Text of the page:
''Gone With the Wind'': By the numbers
''Gone With the Wind'': By the numbers -- The facts and figures surrounding the movie and books
UP FRONT Margaret Mitchell received a $5,000 advance for Gone With the Wind; Alexandra Ripley received a reported $160,000 for Scarlett.
AT WORK Mitchell worked for nine years on GWTW; Ripley spent five years on Scarlett.
TONGUES GWTW has been translated into 27 languages and issued in 37 countries; Scarlett has been translated into 18 languages and issued in 40 countries.
FIRST PRINTING GWTW: 10,000 copies; Scarlett: 500,000 copies.
EARLY WARNINGS Macmillan sent 1,000 copies of GWTW to reviewers and members of the press. Warner Books was far far more cautious and mailed out only 200 copies of Scarlett a few days before publication.
SALES GWTW has sold 28 million copies in just over 50 years. In the U.S. alone, Scarlett sold 1.2 million in the first six weeks after it was published on Sept. 25, and had sold more than 2 million copies in the United States and Canada by the end of the year.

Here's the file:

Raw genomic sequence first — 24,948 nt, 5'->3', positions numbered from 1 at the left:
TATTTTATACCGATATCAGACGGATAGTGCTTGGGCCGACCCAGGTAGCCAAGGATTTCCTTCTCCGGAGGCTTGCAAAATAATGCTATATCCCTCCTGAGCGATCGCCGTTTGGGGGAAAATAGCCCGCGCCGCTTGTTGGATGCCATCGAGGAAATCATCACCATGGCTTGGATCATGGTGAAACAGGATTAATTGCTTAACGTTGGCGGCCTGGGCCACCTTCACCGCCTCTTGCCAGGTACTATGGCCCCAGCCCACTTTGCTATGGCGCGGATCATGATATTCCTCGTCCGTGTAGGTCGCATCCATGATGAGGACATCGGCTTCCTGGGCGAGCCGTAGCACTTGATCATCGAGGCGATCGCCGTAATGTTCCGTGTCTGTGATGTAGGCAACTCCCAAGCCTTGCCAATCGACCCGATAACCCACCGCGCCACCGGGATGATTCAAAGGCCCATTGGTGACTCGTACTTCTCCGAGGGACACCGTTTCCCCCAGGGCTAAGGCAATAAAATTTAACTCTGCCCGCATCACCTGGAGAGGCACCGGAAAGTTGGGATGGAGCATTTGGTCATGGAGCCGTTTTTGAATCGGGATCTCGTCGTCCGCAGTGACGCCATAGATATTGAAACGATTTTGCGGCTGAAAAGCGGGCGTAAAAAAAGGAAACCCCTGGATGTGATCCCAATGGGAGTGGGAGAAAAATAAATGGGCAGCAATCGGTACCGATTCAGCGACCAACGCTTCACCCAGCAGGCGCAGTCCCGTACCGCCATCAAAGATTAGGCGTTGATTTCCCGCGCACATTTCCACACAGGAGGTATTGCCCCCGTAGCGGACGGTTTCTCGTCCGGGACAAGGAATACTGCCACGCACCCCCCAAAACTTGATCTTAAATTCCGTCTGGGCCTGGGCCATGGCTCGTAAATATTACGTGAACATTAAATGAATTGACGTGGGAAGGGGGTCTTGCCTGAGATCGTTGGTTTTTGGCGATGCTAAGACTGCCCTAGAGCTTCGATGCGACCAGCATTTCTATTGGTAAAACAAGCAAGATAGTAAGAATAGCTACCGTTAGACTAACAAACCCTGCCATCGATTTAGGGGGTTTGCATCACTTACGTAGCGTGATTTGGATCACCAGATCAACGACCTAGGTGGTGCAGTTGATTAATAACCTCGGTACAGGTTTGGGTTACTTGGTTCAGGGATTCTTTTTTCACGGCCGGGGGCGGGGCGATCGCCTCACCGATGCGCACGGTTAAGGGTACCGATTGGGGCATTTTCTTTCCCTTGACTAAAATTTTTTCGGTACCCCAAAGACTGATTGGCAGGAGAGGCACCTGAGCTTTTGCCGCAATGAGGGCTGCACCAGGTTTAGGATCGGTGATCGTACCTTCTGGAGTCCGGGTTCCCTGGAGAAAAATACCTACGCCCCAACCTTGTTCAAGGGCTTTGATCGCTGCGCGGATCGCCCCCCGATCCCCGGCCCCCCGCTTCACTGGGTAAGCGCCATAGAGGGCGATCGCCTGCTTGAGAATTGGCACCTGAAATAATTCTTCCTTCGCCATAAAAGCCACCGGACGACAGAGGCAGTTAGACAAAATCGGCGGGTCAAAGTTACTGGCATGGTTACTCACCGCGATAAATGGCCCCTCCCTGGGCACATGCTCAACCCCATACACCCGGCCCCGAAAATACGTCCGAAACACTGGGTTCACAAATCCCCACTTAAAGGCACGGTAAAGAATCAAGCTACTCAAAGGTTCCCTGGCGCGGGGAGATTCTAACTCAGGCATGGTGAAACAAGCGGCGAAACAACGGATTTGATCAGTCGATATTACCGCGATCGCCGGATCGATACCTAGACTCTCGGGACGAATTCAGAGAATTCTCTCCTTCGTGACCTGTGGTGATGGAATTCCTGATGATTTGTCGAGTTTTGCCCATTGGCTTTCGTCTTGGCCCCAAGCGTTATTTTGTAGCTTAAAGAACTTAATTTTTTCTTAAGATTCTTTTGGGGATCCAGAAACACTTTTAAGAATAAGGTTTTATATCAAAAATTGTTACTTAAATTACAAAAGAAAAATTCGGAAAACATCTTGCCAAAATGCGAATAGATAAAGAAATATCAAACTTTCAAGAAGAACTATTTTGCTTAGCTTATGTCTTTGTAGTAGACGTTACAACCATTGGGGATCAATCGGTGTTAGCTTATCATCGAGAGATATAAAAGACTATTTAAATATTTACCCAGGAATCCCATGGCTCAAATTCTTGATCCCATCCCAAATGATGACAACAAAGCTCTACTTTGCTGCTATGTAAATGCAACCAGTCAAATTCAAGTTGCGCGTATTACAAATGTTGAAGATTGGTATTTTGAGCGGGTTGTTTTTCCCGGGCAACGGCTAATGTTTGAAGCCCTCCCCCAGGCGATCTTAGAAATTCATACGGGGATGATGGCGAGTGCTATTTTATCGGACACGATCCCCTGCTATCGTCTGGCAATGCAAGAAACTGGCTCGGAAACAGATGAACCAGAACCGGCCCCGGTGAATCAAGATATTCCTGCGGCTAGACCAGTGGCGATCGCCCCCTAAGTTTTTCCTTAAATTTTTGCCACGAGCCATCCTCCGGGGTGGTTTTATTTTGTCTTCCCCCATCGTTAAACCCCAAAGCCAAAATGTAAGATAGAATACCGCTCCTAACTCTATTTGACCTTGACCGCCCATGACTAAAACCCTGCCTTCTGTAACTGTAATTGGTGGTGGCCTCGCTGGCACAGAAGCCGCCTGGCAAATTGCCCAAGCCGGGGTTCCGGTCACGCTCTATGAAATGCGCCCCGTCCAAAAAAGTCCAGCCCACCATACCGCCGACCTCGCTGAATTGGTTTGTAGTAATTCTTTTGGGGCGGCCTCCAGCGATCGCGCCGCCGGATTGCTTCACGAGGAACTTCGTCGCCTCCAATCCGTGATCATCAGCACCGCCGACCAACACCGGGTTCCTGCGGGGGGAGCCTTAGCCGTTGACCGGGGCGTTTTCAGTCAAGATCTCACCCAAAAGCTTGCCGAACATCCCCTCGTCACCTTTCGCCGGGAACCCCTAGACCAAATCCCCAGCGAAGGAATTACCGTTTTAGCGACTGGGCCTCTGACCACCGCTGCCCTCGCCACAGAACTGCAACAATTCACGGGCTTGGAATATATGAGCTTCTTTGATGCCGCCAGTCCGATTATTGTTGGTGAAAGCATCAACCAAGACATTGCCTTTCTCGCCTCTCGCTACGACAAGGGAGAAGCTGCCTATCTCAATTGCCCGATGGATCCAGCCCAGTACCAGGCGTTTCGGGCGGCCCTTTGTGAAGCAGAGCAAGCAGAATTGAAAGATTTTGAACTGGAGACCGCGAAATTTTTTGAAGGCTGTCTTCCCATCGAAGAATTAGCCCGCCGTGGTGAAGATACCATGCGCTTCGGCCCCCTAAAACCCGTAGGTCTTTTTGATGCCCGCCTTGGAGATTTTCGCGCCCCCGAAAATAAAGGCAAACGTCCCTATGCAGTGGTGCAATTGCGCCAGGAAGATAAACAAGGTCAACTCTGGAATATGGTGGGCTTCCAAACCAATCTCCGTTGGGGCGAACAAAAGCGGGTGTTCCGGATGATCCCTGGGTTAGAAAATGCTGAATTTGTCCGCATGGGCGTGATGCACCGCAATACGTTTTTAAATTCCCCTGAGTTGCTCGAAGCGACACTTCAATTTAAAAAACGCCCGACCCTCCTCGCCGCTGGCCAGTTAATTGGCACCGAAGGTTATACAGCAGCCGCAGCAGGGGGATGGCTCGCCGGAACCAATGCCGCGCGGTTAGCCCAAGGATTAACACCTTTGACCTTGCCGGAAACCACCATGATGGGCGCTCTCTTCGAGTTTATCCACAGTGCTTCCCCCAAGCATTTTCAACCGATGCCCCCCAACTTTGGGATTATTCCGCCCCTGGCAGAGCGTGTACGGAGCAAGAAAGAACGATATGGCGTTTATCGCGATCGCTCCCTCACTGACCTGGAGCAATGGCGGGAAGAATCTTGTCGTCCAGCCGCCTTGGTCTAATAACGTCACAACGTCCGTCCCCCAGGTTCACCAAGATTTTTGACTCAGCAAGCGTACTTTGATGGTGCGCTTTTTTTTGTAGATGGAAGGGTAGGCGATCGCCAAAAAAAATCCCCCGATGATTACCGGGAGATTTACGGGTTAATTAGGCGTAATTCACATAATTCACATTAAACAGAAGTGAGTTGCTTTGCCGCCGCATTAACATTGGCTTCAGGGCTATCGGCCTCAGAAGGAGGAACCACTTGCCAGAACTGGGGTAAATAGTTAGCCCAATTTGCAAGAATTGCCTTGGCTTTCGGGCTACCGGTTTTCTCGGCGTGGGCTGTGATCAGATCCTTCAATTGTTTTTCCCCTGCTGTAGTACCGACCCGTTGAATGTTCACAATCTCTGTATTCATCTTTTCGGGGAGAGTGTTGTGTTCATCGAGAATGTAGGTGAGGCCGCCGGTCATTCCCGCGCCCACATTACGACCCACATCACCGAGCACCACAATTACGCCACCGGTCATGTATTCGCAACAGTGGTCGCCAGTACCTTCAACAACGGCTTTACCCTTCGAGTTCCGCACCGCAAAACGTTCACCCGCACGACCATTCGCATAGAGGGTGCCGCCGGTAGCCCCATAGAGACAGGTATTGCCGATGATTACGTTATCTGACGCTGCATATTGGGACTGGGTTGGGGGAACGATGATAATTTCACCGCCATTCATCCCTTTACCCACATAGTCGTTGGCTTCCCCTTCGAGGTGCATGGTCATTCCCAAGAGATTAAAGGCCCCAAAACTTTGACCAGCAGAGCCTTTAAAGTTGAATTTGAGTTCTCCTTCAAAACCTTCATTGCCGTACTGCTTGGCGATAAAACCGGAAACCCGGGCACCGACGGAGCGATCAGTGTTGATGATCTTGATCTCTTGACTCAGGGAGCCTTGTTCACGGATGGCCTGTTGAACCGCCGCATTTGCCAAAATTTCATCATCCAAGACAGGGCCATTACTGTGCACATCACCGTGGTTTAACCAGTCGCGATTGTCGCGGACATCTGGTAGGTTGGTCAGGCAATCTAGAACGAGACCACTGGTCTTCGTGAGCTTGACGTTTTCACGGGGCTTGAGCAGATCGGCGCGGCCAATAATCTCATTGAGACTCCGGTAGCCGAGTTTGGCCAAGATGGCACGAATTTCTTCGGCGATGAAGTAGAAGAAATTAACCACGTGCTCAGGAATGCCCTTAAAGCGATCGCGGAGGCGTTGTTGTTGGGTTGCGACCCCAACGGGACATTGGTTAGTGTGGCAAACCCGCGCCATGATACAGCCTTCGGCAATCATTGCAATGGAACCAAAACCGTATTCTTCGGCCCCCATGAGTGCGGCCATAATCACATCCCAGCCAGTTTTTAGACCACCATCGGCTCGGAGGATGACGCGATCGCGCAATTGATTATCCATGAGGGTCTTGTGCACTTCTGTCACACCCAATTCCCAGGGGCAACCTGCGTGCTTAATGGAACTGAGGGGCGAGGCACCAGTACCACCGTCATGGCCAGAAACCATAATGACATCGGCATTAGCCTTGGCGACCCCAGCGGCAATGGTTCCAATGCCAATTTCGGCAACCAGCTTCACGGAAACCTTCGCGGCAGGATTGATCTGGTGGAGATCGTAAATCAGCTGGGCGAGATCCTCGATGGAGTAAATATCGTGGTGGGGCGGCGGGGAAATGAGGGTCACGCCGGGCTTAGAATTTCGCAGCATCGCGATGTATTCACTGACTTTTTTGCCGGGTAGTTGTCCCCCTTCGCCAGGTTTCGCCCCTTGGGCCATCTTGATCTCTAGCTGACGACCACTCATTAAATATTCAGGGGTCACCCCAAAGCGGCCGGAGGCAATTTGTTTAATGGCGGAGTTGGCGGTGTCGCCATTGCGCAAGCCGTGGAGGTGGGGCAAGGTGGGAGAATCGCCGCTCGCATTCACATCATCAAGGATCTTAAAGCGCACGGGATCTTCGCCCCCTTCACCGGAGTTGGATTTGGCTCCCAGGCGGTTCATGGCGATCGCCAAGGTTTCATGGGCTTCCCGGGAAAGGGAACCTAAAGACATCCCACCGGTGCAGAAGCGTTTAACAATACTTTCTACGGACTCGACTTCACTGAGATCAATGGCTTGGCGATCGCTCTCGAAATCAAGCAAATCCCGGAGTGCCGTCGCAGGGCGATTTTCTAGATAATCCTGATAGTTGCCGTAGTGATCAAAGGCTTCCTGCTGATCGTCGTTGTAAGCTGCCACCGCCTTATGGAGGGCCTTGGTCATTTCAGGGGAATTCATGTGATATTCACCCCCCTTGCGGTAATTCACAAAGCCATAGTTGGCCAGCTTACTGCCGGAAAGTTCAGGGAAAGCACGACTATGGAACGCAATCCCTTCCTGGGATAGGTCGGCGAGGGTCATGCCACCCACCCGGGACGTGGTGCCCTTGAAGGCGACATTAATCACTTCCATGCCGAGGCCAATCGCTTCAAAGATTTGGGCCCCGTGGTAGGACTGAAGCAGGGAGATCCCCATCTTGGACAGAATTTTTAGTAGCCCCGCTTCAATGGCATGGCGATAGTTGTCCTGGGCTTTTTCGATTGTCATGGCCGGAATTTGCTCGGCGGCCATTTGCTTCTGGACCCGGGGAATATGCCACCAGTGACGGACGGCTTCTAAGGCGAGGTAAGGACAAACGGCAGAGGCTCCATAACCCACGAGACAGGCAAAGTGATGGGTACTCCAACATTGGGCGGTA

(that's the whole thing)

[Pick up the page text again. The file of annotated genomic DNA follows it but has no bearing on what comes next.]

SIGNINGS Margaret Mitchell obligingly signed copies of GWTW until her death in 1949. During a seven-hour signing fest in Atlanta, Alexandra Ripley signed her name to 5,000 books. But she burned out after hitting the 10,000-copy mark in three weeks. She is now afflicted with carpal tunnel syndrome in her signing hand.
HEFT GWTW: 1,037 pages; Scarlett: 823 pages.
FREIGHT GWTW: $3; Scarlett: $24.95
SCREEN GEMS David O. Selznick paid $50,000 for the movie rights to GWTW; the TV rights to Scarlett went for a whopping $9 million to producer Robert Halmi (Lonesome Dove), to air on CBS.
MEASUREMENTS GWTW‘s Scarlett was famous for her 17-inch waist (courtesy of whalebone corsets). In Scarlett, the heroine forswears artificial cinches forever.
NURTURING In GWTW, Scarlett reluctantly agrees to help deliver Melanie’s baby; in Scarlett, she valiantly nurses Mammy through her last days.
VICES In GWTW, Scarlett eats too much at the Twelve Oaks barbecue, thinks mean thoughts about Melanie, steals her sister’s fiance, and drinks too much brandy after Frank’s funeral. In Scarlett, the heroine bets on the horses, drinks, and eventually becomes an alcoholic before reforming.
POLITICALLY QUESTIONABLE GWTW is full of stagy black dialect — most famously, Prissy’s (Butterfly McQueen in the movie) ”Ah doan know nuthin’ ’bout bringin’ babies.” In the sequel blacks scarcely speak. Even Mammy on her deathbed is conveniently terse: ”So tired.”
BASHFUL BEAU In GWTW, Ashley keeps Scarlett at arm’s length. In the sequel he finally proposes and is turned down.
SEX In GWTW, Scarlett is, as far as we can tell, no more than a passive participant in the act. In Scarlett, the heroine is hot in pursuit.
Gone With the Wind